Killer Fungus The Cause Of Million Bats Death

Evidence finally makes management of WNS easier

November 2011: The link between a virulent fungus and the deadly white-nose
syndrome that has killed more than a million bats in North America, appears to
have been confirmed.

A study has discovered that the fungus Geomyces destructans is the
causal agent of WNS. WNS takes its name from the white halos of fungus that
develop around the muzzles of diseased bats. Other symptoms include loss of body
fat, unusual winter behaviour, lesions to the wing membranes and – ultimately –
death.

 

Photo: Wikipedia

File:Pipistrellus pipistrellus01.jpg

Had been thought bats needed to have a weakened immune
system
G. destructans has long been thought to be the
likely culprit, because the skin lesions characteristic of the disease are
associated with colonisation of the fungus. Still, the role of G.
destructans
in WNS has remained controversial, because evidence proving the
fungus as the primary cause of the disease was lacking.

‘Many assumed that fungal infections in mammals only occur if some other
pathogen has already weakened the immune system,’ said Justin Boyles, who
co-authored the study. ‘Additionally, the recent discovery that G. destructans
commonly colonises the skin of bats in Europe with no major die-offs generated
speculation that other unidentified factors are the primary cause of
WNS.’

To put the speculation to rest, the researchers set up an
experiment to see if G. destructans causes WNS. They housed healthy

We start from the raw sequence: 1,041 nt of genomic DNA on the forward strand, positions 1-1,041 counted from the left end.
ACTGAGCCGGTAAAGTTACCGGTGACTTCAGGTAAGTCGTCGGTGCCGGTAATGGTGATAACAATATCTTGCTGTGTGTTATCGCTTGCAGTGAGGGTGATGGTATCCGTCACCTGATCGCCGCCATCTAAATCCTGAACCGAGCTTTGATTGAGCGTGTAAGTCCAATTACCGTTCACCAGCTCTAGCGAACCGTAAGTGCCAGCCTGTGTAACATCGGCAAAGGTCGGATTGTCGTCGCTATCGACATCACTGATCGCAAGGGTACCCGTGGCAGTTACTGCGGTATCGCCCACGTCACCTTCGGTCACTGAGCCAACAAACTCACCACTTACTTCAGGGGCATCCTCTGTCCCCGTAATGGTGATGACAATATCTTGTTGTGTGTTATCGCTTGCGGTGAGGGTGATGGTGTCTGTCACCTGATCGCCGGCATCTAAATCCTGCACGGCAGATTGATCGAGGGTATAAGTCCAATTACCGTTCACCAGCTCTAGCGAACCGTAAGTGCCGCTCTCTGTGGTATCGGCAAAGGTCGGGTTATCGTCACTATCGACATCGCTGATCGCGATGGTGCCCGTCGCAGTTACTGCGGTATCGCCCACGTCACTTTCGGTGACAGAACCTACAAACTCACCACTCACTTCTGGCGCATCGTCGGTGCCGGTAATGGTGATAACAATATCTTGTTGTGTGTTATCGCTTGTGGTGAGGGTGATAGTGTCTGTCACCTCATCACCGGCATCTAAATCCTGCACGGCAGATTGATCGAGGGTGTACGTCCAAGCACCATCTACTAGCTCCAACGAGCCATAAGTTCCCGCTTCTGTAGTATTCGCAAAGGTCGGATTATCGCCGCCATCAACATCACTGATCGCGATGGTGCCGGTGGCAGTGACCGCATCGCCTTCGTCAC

little brown bats in a laboratory under hibernation conditions and treated them
with G. destructans. Exposure to the fungus caused WNS in the healthy
bats. They also found that WNS can be transmitted from infected bats to healthy
bats through direct contact.

Gives hope of slowing the spread of the disease
‘This
information can be very useful to managers in their efforts to contain the
spread of the disease,’ said Boyles. ‘These results provide the first direct
evidence that G. destructans is the causal agent of WNS and that the
recent emergence of WNS in North America suggests the fungus is new to the
continent and the bats here have not developed immunity to the disease.’

Bat fungus

Since 2006 unprecedented mass mortalities have been recorded
in North American hibernating bat populations. More than a million animals died
and the scale of the problem continues to increase.

The researchers are
hopeful the findings will allow land managers and reseachers to focus efforts on
solutions that may slow the spread of the fungus to new bat populations.

‘By illustrating that the fungus causes WNS, we are taking an instrumental
step in clarifying how this disease develops and how to control it,’ said
Boyles. ‘We hope our findings are useful in guiding management actions to
preserve bat populations against this novel and devastating threat.’

http://www.wildlifeextra.com/go/news/WNS-cause.html

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~ by narhvalur on November 15, 2011.

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